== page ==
Aims: In Australia, sales of nicotine containing electronic cigarettes (also known as e-cigarette) are banned unless approved as a therapeutic good. The aims of this study were to estimate the prevalence of e-cigarette use and its correlates in Australia using a nationally representative survey.
Method: We analysed data from the largest drug use survey in Australia (the National Drug Strategy Household Survey [NDSHS]; N = 22,354).
Results: We estimated that 227,000 Australians (1.2% of the population) were current e-cigarettes users, and 97,000 (0.5%) used them daily. Individuals who were male, younger, had higher level of psychological distress, and smoked were more likely to use electronic cigarettes. Among smokers, an intention to quit and reduction in smoking was associated with experimentation and daily use of e-cigarette, but not with occasional use. Recent quitting was associated with daily use.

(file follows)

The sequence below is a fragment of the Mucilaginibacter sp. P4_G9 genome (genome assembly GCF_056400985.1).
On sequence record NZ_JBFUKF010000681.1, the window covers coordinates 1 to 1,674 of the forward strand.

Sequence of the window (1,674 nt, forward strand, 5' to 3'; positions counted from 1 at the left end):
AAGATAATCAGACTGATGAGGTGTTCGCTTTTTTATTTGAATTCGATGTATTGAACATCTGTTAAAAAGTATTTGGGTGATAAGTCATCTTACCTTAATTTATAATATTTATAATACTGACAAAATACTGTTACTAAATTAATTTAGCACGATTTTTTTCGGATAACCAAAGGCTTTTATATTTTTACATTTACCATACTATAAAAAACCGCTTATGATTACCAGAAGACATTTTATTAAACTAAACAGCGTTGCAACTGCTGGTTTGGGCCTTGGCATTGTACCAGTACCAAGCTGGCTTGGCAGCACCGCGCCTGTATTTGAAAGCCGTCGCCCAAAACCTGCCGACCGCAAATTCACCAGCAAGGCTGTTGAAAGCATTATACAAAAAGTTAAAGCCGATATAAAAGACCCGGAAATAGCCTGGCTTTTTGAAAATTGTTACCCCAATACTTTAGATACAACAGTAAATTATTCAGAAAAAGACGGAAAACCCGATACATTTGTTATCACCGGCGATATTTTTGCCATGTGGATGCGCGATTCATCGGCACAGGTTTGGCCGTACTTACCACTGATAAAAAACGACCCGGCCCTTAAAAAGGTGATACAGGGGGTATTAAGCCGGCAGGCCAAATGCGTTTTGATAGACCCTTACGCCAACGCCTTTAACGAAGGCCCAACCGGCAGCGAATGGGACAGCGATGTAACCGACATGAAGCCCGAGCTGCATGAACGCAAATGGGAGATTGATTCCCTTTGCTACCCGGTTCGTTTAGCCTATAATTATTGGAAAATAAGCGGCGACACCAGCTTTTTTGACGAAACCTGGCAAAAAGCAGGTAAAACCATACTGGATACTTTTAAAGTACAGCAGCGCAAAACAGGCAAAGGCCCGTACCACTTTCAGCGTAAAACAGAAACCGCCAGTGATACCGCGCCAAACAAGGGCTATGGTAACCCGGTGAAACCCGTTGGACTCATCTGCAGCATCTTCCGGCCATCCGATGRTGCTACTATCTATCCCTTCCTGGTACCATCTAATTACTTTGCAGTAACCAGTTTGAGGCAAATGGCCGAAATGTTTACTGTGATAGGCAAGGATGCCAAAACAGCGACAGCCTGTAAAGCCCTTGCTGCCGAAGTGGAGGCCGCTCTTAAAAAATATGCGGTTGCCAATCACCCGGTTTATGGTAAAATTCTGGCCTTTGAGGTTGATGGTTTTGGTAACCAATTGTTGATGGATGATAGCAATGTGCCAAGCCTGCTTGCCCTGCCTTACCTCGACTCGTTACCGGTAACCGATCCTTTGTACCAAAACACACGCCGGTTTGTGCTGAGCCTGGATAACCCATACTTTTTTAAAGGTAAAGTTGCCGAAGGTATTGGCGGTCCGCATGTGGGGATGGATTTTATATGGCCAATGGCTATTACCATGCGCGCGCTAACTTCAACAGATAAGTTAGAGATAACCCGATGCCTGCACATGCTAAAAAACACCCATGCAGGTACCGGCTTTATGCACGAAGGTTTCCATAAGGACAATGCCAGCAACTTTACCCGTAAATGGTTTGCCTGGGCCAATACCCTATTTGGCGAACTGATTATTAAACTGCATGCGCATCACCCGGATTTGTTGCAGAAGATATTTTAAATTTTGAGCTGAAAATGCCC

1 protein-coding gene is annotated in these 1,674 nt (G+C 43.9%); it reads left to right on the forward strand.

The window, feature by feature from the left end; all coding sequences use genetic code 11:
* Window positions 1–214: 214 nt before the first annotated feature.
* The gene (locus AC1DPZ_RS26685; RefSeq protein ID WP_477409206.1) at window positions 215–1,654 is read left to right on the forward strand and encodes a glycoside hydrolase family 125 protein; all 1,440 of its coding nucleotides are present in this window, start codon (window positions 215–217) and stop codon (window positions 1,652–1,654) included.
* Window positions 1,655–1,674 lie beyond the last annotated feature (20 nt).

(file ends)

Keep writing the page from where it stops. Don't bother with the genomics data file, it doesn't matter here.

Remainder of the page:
Conclusion: Overall, the prevalence of e-cigarette use was low in 2016 in Australia. Smoking status was the strongest correlates of e-cigarette use. Patterns of vaping were differentialy associated with an intention to quit smoking, smoking reduction and recent quitting. Some smokers may attempt to use e-cigarettes to cut-down their tobacco use, and those who vaped daily were mostly likely to be recent quitters.
Copyright © 2019. Published by Elsevier Ltd.